—Charles Darwin

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      28. Arkenaten

        Yahweh, I am sure.The same one you genuflect to.

        Enough of sparing quotes. It’s boring.
        Let’s look at evidence shall we?

        Have you got any for:
        Adam and Eve, the Exodus and the flood?
        Oh, and the character Jesus of Nazareth too.

        Like

      29. mrsmcmommy Post author

        Wow, you know that Tyson was talking about YHWH??? For sure???

        Well, if we know for sure that we don’t need YHWH… then what is Supreme? What’s your standard for Truth? What’s the thing upon which you build everything else you know?

        “The ultimate reason of things must lie in a necessary substance, in which the differentiation of the changes only exists eminently as in their source; and this is what we call God.”

        “Whence it follows that God is absolutely perfect, since perfection is nothing but magnitude of positive reality, in the strict sense, setting aside the limits or bounds in things which are limited.”

        –Gottfried Leibniz

        Like

      30. Arkenaten

        You still use that rather childish term Truth with a capital T.
        Maybe you could drop the pretense just for once, behave like a grown woman and use straightforward English?
        If this is not beyond your intellectual capabilities that is?

        Like

      31. mrsmcmommy Post author

        It’s childish to spell truth with a capital T? I was just trying to show respect for something that is so important to all of us.

        I didn’t mean to upset you. So I can drop the capital if it’s too distracting…

        Like

      32. Arkenaten

        And you still haven’t told me of what your particular sin was that caused your fall from grace. How bad could it be?
        I truly am interested and would love to read your testimony. I find them fascinating!

        Like

      33. mrsmcmommy Post author

        Oh, please, I wasn’t born yesterday… Even if there were a big, awful sin I was guilty of, I would have no reason to share it with you.

        Plus, I already told you there hasn’t been a silver bullet for me. There was no Come to Jesus moment. I’m just insatiably curious and good at asking questions.
        Like, if I were you, I’d ask myself whether it’s possible that the human race has evolved to the point where (unlike trees) we now KNOW how pointless life is… could this be the last stage before our species dies by its own hand because we have no good reason to voluntarily keep e existing? (I’ve wrestled with that before…)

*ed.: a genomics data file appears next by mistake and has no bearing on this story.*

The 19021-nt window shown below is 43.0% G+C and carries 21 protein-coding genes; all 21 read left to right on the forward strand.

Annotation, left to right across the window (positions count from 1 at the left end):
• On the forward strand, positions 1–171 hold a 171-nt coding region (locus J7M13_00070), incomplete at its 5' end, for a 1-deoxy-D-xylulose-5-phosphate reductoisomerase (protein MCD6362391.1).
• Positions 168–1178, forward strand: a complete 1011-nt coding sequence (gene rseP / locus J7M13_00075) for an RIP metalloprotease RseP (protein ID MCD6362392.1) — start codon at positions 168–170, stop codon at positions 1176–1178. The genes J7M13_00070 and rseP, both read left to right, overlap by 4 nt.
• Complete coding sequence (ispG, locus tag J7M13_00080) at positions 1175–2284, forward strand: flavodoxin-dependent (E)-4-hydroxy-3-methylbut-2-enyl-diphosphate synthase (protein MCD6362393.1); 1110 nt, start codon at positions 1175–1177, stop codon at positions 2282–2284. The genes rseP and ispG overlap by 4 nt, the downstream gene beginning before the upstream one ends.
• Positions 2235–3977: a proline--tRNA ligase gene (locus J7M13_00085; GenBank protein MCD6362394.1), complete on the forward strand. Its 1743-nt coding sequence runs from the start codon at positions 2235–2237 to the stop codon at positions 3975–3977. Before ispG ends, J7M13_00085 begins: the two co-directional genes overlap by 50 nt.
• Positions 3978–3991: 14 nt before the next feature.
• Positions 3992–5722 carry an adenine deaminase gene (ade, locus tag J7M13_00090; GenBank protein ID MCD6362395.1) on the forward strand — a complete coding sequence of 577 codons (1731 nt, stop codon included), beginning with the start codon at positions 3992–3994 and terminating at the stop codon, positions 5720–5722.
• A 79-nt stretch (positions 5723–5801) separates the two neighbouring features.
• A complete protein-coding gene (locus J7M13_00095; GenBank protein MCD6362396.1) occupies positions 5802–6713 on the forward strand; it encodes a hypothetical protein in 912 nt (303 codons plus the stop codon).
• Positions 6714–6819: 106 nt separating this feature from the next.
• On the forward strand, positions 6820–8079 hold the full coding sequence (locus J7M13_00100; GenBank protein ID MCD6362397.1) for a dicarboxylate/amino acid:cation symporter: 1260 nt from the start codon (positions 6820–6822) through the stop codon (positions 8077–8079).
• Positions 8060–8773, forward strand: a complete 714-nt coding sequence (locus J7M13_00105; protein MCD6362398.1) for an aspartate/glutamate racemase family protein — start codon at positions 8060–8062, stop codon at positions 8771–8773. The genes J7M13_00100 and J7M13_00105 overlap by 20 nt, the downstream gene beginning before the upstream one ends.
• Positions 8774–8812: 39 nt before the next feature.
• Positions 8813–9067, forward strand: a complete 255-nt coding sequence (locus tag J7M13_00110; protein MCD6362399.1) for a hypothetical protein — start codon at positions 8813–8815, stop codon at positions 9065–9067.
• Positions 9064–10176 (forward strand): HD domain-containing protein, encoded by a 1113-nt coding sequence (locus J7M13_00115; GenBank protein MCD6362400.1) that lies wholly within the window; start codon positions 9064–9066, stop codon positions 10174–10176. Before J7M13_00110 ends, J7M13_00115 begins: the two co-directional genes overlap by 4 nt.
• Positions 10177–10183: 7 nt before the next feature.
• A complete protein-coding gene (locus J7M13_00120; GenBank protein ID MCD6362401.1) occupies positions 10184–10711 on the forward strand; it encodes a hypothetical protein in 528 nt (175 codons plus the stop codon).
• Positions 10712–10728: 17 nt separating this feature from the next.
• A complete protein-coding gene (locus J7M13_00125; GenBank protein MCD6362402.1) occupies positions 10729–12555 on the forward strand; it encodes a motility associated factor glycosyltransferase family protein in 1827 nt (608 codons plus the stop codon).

“I believe that a full understanding of this remarkable human capacity for scientific discovery ultimately requires the insight that our power in this respect is the gift of the universe’s Creator who, in that ancient and powerful phrase, has made humanity in the image of God (Genesis I: 26-27). Through the exercise of this gift, those working in fundamental physics are able to discern a world of deep and beautiful order–a universe shot thorough with signs of mind. I believe that it is indeed the Mind of that world’s Creator that is perceived in this way. Science is possible because the universe is a divine creation.” -John Polkinghorne, Quantum Physicist

        Like

      34. mrsmcmommy Post author

        Okay, Ark, here’s the deal: there have been tornadoes blowing through my town all afternoon. My power is out, and I don’t want to waste any more of my phone battery on this. (I’d rather watch what happens in the newest post on my dad’s blog… Or, you know… keep track of the weather…) 🙂

        I’ll leave you with this:
        To know the mighty works of God, to comprehend His wisdom and majesty and power; to appreciate, in degree, the wonderful workings of His laws, surely all this must be a pleasing and acceptable mode of worship to the Most High, to whom ignorance cannot be more grateful than knowledge.” –Copernicus

        So keep on pursuing textual criticism! Keep testing ideas with the scientific method! Keep depending on logic and discovering secrets in this orderly, reasonable universe!

        You’re fulfilling your purpose as a human to reflect God when you do! 🙂

        Like

      35. Arkenaten

        But I have explained to you: Your god is Yahweh, a man made Canaanite deity adopted by the Israelites who features in the Pentateuch, a literary work of Historical Fiction.
        He even had a consort at one time.
        But if you wish to worship this make believe deity then that is your choice as an adult.

        Like